sound of her breathing to make certain of her sound deep. And

Porphyrn kneeling before her Wd; Lhe same whom she saw in h'3' dream. And thinking, lest he should .ha ·e died-he appeared so motiouless=she implored him piteously not to abandon her t'l eternal misery, Perphyro reassured her by clasping her to ills heart. He told it was no dream she was having, for there was darkness all a.b:out them and outside the castle, he t-old her further, a

then he brought forward a table tOT was blowingfiercely. Finall;y,

and, pl· eing it; close to ~laddil1e' he told her, they must- hu:r;ry and

b~d, a,JTaJ ged . n .it in. gold ~ 11lHL-ke their ~sca,pe from the osstle dishes, the ell aC1€S which had before mornmg.

been stored up hy Angela III lie Madeline- made haste to o-OOy clos t. After ompl ing these him and took Iiim downstairs. arrangem nt f r he feast, he T-h. y pa-ssed through the hall took 1:p 3bd-eline's lute and where an the gII6.stS. lay- drunk played 011 it a gentle .ne Iiolding I and unconscious, At the iron porch,

I h '"1..._ 1 I .

it C 0 e to r e:l-l".m:; a .::e. I th y found the porter. III no better

rsturbed and frightene 1 find! eo-n ition and the- wakeful bloodIOIp yro went 60Wll on hi knees n.OlUld kept quiet when 11.e saw immedia tek, appea-ring motionles re- I ~~aaelinc. TJrey opened the gate like a statue. and fled forward to that home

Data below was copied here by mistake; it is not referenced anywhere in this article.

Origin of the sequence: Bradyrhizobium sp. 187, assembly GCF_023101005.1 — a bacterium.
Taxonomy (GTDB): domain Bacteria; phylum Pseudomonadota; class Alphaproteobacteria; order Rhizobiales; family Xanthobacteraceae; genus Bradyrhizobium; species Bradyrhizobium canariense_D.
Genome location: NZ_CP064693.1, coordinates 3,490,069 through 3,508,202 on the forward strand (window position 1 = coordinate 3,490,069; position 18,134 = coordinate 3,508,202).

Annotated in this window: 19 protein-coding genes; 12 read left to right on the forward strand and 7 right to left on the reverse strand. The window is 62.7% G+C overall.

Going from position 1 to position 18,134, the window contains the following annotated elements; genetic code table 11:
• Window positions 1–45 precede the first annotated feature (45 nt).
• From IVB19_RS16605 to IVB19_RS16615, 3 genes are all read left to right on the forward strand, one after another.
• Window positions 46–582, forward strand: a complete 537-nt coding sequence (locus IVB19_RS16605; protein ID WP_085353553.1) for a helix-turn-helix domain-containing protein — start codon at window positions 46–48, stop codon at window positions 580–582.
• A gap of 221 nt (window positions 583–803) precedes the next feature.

For some time Madeline was beyond the southern moors which

unable to decide whether the I Porphyro had prepared for

[ 20 ]



Madeline . .Angela di ·.d 011 the same I gu ests were night and the baron and hi. dreams.


oppressed by terrible

Caliph Harunur Rashid And His Justice.


MAm.tOOD AuI X(Com.)

Once there lived a barber in did no pay him any money .... and the .city of Baghdad. Hit' name informed him hat according to was Ali akal. He was verv the terms of their 3 reement he famous for a stea y hand and sh uld have the ba k addle that dexterity. He could have a hea-d wa also made of ood. The with his blind fold _ e.: without wo de-utter wa urpri d and bleeding. Wood for fuel was not I requested th bar~er to return hi availaule in abundance in I pa ck sadd I . But It was not retuBaghdad. His shop consumed a rned :Q him. At last the wood great deal of wood. cutter went to the Qazi and aske-d